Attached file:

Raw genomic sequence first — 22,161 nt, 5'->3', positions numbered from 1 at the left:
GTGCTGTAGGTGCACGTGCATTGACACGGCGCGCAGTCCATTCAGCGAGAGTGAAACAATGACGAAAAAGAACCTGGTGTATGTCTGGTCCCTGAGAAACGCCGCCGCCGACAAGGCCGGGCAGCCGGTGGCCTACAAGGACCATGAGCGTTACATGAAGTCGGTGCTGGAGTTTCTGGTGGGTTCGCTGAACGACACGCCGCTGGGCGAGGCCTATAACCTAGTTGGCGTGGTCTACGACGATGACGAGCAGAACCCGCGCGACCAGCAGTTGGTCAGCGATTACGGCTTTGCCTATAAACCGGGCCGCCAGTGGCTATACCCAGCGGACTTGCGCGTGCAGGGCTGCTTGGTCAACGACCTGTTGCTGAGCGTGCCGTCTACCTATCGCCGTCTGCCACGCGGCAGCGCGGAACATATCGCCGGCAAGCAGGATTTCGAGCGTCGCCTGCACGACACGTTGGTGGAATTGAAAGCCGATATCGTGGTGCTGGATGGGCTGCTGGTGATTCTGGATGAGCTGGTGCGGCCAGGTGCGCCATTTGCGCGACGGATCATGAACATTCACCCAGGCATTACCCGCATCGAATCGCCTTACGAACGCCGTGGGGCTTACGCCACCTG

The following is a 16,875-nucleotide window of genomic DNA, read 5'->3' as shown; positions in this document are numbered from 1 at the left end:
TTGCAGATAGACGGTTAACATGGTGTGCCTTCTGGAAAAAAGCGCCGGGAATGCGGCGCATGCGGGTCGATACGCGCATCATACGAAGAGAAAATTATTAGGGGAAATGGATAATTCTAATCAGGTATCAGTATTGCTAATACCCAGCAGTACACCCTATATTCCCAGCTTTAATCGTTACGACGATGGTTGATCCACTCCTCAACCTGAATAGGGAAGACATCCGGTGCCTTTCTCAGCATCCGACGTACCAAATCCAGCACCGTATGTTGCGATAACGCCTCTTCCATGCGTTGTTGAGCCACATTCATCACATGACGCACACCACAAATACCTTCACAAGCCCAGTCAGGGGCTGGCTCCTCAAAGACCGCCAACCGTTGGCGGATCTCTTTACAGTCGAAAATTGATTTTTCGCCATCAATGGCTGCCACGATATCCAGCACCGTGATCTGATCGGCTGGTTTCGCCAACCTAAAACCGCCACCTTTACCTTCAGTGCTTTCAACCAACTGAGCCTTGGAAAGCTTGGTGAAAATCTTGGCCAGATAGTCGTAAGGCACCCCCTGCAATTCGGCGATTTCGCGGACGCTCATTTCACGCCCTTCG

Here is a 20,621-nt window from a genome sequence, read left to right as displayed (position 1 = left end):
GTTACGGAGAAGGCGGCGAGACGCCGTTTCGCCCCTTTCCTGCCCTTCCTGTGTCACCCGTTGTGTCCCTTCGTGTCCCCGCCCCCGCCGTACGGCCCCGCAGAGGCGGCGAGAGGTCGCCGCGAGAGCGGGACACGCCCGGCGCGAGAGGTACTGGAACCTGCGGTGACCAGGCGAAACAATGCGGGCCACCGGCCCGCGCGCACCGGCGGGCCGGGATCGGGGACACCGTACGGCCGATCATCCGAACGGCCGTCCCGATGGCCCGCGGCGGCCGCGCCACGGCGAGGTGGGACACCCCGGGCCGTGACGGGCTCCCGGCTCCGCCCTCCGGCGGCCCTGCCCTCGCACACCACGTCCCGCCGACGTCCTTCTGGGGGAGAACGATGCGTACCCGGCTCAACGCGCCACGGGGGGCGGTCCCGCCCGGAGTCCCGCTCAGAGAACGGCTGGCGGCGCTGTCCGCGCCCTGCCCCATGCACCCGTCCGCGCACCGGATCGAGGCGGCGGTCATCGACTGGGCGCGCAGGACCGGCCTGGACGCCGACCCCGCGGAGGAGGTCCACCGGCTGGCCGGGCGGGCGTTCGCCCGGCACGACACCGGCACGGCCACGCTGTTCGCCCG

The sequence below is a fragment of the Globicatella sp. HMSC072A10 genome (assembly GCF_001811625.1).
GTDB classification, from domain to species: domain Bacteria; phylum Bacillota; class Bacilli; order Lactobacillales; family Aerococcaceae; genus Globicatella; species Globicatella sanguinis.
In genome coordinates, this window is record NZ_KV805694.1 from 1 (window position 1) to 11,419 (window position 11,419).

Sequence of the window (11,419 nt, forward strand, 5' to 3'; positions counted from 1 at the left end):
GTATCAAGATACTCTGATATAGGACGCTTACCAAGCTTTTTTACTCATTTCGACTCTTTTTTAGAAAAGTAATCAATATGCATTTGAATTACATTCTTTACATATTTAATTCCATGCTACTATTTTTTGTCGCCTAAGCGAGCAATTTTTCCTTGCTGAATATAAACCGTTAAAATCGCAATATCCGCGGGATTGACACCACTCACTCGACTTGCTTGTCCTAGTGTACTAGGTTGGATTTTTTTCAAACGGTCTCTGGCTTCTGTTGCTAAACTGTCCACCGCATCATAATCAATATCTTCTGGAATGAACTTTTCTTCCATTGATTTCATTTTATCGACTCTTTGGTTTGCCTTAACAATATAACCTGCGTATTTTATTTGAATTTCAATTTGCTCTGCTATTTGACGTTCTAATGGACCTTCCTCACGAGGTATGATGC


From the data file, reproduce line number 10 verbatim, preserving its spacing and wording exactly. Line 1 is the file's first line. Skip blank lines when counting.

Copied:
Sequence of the window (11,419 nt, forward strand, 5' to 3'; positions counted from 1 at the left end):